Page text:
Binding/Thing Actions

Thing actions can be used similar to the way described in the JSR-223 documentation. A field actions is available in the JavaRule class. The only available method in that class is get(String scope, String thingUid). The returned value is null (if either the scope is unknown, the thing not present or no actions are defined for that thing in the given scope). Non-null values are of type Object and need a type-cast before usage. Calling the permitJoin action on Deconz bridge things would look like

BridgeActions bridgeAction = (BridgeActions) actions.get("deconz", "deconz:deconz:00212E040ED9");
if (bridgeAction != null) {

If you don't know the correct action class, look into the javarule-dependency.jar.


The "hello world" rule

The following logs the "Hello World!" message every minute at INFO level using the core Log action.

package org.smarthomej.automation.javarule.rules.user;

import org.openhab.core.model.script.actions.Log;
import org.smarthomej.automation.javarule.annotation.GenericCronTrigger;
import org.smarthomej.automation.javarule.annotation.Rule;

public class TestRule extends JavaRule {

    @Rule(name = "Hello World") @GenericCronTrigger(cronExpression = "0 0/1 * * * *") public void helloWorld() {
        Log.logInfo("Test Rule", "Hello World!");


Using the voice action as doorbell

Announce via the core voice action that the state of the DoorBellSwitch item's state changed to ON. The condition ensures that the kids will not wake up, because the rule only triggers between 07:00 in the morning and 22:00 in the evening.

package org.smarthomej.automation.javarule;

import org.openhab.core.model.script.actions.Voice;
import org.smarthomej.automation.javarule.Items;
import org.smarthomej.automation.javarule.annotation.ItemStateUpdateTrigger;
import org.smarthomej.automation.javarule.annotation.Rule;
import org.smarthomej.automation.javarule.annotation.TimeOfDayCondition;

public class DoorBell extends JavaRule {

    @Rule(name = "Ring the bell") 
    @ItemStateUpdateTrigger(itemName = Items.DoorBellSwitch, state = "ON") 
    @TimeOfDayCondition(startTime = "07:00", endTime = "22:00") 
    public void doorbell() {
        Voice.say("Attention, someone rang the bell!");


Send a value if rule triggers on item

If the item Presence changes to ON (someone is in the house) the heating set point is set to 20 ??C, if the item changes to OFF (everybody left), it is reduced to 17 ??C to save energy. A warning is logged if an unexpected value is received.

package org.smarthomej.automation.javarule;

import org.openhab.core.library.types.OnOffType;
import org.openhab.core.library.types.QuantityType;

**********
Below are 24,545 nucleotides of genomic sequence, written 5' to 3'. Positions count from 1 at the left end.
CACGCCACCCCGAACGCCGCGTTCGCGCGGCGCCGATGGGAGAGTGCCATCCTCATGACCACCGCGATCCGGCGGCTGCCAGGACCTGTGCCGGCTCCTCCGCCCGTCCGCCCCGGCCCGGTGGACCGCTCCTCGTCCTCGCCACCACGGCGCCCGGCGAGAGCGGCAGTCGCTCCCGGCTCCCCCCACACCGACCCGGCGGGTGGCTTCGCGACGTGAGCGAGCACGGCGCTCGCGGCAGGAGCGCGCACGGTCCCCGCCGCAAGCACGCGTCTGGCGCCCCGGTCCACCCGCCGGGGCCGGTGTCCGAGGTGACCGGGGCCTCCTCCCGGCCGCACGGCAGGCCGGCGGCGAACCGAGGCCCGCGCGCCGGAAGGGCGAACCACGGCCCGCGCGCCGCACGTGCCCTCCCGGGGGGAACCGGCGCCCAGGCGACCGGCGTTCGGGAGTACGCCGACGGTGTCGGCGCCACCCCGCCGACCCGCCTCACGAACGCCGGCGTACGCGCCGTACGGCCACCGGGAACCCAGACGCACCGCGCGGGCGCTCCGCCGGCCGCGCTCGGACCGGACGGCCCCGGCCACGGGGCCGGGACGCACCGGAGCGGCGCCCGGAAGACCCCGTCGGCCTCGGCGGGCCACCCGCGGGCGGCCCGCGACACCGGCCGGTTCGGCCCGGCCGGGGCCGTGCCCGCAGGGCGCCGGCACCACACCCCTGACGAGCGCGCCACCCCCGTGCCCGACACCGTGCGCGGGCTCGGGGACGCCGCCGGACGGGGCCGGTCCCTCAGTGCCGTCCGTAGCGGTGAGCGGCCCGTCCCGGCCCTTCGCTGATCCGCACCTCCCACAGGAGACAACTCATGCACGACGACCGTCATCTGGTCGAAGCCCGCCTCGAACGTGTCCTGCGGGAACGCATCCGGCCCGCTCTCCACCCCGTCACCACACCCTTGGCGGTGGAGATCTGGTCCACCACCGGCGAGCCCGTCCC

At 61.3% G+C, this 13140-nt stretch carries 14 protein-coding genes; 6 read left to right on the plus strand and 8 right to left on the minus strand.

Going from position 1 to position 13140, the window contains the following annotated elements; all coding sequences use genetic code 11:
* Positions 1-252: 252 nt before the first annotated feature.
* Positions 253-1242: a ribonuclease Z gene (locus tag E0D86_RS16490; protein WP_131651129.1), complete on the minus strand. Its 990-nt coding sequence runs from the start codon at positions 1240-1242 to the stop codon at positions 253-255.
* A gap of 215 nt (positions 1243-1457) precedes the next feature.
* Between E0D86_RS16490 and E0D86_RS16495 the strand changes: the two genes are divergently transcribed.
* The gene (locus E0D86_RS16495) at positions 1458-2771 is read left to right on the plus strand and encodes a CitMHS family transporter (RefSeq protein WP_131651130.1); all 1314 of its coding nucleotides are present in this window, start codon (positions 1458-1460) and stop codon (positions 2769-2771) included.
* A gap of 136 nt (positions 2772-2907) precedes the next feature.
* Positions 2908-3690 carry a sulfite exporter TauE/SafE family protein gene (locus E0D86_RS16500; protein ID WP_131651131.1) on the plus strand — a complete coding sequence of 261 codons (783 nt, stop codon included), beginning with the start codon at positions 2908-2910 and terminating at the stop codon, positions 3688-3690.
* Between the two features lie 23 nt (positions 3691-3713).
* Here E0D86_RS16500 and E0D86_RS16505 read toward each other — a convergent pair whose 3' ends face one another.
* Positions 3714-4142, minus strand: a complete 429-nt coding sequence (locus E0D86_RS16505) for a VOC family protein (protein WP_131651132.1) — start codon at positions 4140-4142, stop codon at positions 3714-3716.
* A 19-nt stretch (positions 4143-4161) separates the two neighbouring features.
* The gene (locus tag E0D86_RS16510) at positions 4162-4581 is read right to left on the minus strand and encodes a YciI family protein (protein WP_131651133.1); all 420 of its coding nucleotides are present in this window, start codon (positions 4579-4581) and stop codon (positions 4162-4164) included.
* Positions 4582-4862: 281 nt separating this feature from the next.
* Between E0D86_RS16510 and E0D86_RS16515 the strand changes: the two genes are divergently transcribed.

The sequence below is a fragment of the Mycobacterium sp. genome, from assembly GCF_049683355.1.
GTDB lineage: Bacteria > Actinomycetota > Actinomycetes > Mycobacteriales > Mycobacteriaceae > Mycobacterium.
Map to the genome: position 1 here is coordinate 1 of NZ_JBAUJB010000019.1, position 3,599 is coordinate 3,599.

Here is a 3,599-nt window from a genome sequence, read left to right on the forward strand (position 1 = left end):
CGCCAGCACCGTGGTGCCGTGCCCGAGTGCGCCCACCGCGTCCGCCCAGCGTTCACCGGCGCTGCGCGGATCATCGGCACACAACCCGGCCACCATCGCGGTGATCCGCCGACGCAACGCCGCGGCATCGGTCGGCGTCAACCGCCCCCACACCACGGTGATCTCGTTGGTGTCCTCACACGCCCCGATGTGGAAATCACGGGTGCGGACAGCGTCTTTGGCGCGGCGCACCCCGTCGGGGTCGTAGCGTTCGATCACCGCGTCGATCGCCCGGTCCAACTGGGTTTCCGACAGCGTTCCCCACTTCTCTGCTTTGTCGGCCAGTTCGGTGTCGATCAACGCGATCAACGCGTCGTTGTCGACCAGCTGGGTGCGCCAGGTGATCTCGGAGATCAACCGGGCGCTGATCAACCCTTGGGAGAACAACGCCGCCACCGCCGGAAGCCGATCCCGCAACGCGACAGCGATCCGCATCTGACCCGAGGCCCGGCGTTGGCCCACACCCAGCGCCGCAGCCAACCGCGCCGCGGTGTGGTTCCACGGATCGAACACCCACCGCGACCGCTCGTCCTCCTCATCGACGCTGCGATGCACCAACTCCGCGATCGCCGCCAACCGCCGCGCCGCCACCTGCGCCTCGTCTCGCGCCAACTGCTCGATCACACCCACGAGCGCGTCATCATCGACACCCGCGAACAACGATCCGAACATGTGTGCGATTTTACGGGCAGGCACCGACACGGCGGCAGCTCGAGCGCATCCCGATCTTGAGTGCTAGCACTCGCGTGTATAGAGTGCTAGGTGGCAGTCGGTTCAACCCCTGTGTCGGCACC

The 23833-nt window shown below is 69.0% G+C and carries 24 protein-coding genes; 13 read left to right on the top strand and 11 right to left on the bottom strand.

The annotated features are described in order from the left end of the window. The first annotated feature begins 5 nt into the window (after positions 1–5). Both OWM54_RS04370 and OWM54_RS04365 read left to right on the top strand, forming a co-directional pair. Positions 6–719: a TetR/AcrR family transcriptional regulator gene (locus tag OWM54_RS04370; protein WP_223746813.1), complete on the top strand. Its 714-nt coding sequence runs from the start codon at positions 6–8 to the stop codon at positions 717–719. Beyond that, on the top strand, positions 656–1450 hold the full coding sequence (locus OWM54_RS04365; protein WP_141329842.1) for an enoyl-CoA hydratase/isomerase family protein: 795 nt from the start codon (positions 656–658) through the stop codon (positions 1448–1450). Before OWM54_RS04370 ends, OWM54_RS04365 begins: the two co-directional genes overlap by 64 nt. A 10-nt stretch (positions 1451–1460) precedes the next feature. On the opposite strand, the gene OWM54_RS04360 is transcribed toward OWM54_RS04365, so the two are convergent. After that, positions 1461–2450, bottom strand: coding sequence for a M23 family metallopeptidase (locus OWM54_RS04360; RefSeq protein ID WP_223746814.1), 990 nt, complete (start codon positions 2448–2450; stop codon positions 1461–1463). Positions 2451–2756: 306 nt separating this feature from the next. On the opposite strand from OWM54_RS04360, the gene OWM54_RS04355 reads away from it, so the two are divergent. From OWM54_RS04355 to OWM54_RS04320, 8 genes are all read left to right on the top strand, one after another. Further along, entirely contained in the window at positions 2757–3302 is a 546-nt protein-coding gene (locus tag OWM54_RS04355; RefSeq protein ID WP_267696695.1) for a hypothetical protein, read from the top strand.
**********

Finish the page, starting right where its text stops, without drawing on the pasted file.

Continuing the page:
import org.openhab.core.model.script.actions.Log;
import org.openhab.core.types.State;
import org.smarthomej.automation.javarule.Items;
import org.smarthomej.automation.javarule.annotation.ItemStateChangeTrigger;
import org.smarthomej.automation.javarule.annotation.Rule;

import java.util.Map;

public class Thermostat extends JavaRule {

    @Rule(name = "Standby Switch") 
    @ItemStateChangeTrigger(itemName = Items.Presence) 
    public void standby(Map<String, Object> input) {
        State newState = (State) input.get("newState");
        if (OnOffType.ON.equals(newState)) {
            sendCommand(Items.HeatingSetpoint, new QuantityType<>("20??C"));
        } else if (OnOffType.OFF.equals(newState)) {
            sendCommand(Items.HeatingSetpoint, new QuantityType<>("17??C"));
        } else {
            Log.logWarn("Thermostat", "unknown new state {}", newState);


Adjust Set Point Value

If the item SetpointButton receives a command, the value of the HeaterSetpoint item is increased (ON) or decreased (OFF) by 1 ??C.

package org.smarthomej.automation.javarule;

import org.openhab.core.library.types.OnOffType;
import org.openhab.core.library.types.QuantityType;
import org.smarthomej.automation.javarule.Items;
import org.smarthomej.automation.javarule.annotation.ItemCommandTrigger;
import org.smarthomej.automation.javarule.annotation.Rule;

import javax.measure.quantity.Temperature;

public class Thermostat extends JavaRule {

    @Rule(name = "Adjust Heater Set Point") 
    @ItemCommandTrigger(itemName = Items.SetpointButton) 
    public void adjustSetPoint() {
        QuantityType<Temperature> oldState = items.get(Items.HeaterSetpoint).as(QuantityType.class);
        QuantityType<Temperature> step = OnOffType.ON.equals(input.get("state")) ? new QuantityType<>("1 ??C") : new QuantityType<>("-1 ??C");
        events.postUpdate(Items.HeaterSetpoint, oldState.add(step));

Heating PID controller

This requires the PID Controller automation addon. For the description of the parameters see the addon documentation. The rule itself coerces the command from the trigger to the allowed range 0-255 (depends on the allowed values for valve control) and sends it to the valve controlling item.

package org.smarthomej.automation.javarule;

import org.smarthomej.automation.javarule.annotation.GenericAutomationTrigger;
import org.smarthomej.automation.javarule.annotation.Rule;

public class HeatingController extends JavaRule {
            params = {"input=" + Items.LivingRoomTemperature, "setpoint=" + Items.LivingRoomSetpoint, 
                    "loopTime=300000", "kp=32", "ki=2.67", "kd=0"})
    public void livingRoom(Map<String, ?> input) {
        // get the value from the trigger
        int control = ((DecimalType) input.get("command")).intValue();
        // coerce to range 0 - 255
        control = Math.max(0, Math.min(control, 255));
        events.sendCommand(Items.LivingRoomValve, new Decimaltype(control));